I’m always intrigued when classic tales are reimagined. Robin Hood, Ridley Scott’s take on the classic tale was flawed, but entertaining. What we have with Snow White and the Huntsman is another example of a decent but ultimately flawed reimagining – a film that is combines a lot of excellent effects and visuals, with a paper thin story.
The film opens with a Queen, wishing upon a single rose in the dead of winter, that she could have a child with lips as red as blood, skin white as snow, and hair as black as a raven – with the same spirit as the blossoming rose in the dead of winter. Her daughter, born month later, is Snow White (Kristen Stewart).
After the death of his bride, Snow White’s father, King Magnus (Noah Huntley) remarries Ravenna (an excellent Charlize Theron), after rescuing her from the Dark Army, freeing neighboring kingdoms from the almost invincible glass soldiers. On their wedding night, it turns out Ravenna is actually an evil sorceress, and that the Dark Army is in her command. She kills the King, and takes over the kingdom. Snow White almost escapes with her father’s trusted Knight, Duke (Vincent Regan), but her escape is stopped. She is locked away in the dungeons.
Ravenna keeps her beauty and power by consulting the infamous mirror on the wall. Her power comes from consuming the youth of others. 15 years after the coup, her powers are fading. Upon consulting her mirror, it tells her she will be immortal after consuming the heart of Snow White. She sends her brother Finn to retrieve Snow White, who escapes, heading for the dark forest.
Here’s where the Hunstman comes in. A widower played by Chris Hemsworth, he agrees to help the Queen, in exchange for her bringing his dead wife back to life.
The setup is really well done, its the follow through where the film falls apart. After the opening act, we really don’t delve deep enough into the other characters. While I do feel that everyone, including Kristen Stewart does the best they can with the material they are given, I don’t buy the characters transformations that lead to the third act of the film.
The visuals are stunning, the nightmarish Dark Forest, and the Queen’s powers are all illustrated in dark haunting visual effects. The costumes and production design are stellar, but in the end, it’s all for nothing when you don’t feel particularly involved in the story.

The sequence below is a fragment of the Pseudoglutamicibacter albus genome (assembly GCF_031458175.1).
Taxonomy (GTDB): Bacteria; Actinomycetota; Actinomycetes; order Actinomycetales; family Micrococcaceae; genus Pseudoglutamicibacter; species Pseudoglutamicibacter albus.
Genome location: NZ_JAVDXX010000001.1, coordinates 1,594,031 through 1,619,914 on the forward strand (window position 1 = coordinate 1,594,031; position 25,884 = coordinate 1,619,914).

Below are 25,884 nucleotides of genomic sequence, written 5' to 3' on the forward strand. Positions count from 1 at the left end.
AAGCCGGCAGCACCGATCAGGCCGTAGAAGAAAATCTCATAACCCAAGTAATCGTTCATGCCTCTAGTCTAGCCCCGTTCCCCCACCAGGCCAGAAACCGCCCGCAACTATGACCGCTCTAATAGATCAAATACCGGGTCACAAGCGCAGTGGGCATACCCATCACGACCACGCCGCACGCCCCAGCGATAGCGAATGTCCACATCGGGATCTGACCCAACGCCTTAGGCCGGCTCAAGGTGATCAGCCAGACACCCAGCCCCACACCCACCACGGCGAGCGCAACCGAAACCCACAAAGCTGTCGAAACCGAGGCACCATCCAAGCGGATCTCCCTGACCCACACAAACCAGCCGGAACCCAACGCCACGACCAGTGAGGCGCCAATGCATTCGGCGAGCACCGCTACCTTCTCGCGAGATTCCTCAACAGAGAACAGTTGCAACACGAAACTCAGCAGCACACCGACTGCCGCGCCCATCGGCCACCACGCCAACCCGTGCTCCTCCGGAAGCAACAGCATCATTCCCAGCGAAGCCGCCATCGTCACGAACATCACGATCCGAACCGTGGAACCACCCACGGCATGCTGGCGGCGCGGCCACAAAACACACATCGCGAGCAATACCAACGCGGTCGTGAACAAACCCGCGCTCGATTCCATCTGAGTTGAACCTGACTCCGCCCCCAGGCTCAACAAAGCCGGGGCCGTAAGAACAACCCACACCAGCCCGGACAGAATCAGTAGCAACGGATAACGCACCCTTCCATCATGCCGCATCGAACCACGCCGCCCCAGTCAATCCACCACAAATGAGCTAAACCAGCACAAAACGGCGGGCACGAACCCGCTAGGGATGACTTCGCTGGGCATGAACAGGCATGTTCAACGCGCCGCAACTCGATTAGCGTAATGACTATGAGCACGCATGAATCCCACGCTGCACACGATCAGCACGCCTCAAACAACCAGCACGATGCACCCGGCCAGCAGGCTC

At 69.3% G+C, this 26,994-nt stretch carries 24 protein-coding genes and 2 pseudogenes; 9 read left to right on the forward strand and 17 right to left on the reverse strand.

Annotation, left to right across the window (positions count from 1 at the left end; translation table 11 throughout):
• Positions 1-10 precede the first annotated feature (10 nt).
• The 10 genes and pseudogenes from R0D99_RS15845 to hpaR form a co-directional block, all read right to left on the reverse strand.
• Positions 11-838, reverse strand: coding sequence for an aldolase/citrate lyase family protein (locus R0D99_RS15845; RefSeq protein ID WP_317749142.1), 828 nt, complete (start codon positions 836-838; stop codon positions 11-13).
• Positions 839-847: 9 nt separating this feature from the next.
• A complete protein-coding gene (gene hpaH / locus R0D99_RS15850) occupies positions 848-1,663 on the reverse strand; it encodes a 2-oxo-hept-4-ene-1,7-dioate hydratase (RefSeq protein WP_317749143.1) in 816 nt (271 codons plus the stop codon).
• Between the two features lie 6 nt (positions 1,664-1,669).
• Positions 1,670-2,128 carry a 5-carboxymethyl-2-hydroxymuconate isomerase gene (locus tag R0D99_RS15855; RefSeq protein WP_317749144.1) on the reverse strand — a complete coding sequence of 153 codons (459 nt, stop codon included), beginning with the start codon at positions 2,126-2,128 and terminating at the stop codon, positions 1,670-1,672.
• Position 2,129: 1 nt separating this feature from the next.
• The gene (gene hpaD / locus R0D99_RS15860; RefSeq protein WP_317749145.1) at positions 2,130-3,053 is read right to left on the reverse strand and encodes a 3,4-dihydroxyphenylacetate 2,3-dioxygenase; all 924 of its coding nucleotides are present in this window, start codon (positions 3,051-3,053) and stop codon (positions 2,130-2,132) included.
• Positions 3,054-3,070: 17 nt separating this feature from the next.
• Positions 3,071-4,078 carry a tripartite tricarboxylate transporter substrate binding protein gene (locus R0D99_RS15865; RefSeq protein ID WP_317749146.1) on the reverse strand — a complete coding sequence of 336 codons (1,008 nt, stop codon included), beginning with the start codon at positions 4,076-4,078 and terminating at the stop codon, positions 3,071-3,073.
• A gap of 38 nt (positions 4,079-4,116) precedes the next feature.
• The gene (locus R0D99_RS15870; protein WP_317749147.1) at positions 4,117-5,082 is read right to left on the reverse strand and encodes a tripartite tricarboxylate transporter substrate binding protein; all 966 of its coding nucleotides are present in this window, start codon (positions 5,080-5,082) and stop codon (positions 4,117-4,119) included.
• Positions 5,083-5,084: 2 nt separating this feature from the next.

Kristen Stewart gets a lot of flak for her work on Twilight, but she is a talented actress (Check out The Cake Eaters for a great example), but there’s only so much you can with the material you are given. She does a great job looking scared, innocent, and running away from danger – but her transformation in the third act just didn’t feel like it had enough foundation.
The fight scenes were a bit confusing, quick cuts, and shaky camera movements make you lose track of who is who. The thing that probably bothered me the most about the film is that Snow White had two love interests that never really materialize into anything. I understand they were trying to make the film more modern, and it was their own take on the classic tale, but some things just don’t work when you take too many liberties (See Van Helsing for another good example of that…). I do have to point out the excellent dwarves, (Bob Hoskins, Ray Winstone, Nick Frost, and more) they did a great job – not overly comical, and really well executed. Being introduced late in the film, they carry the late second and most of the third act.
Overall, its clear that Director Rupert Sanders may have bitten off a little more than he could chew with his first feature effort. While he shows talent in creating a film that has a very awesome unique look, he may need to spend a bit more time with the screenwriters in fashioning a tighter story.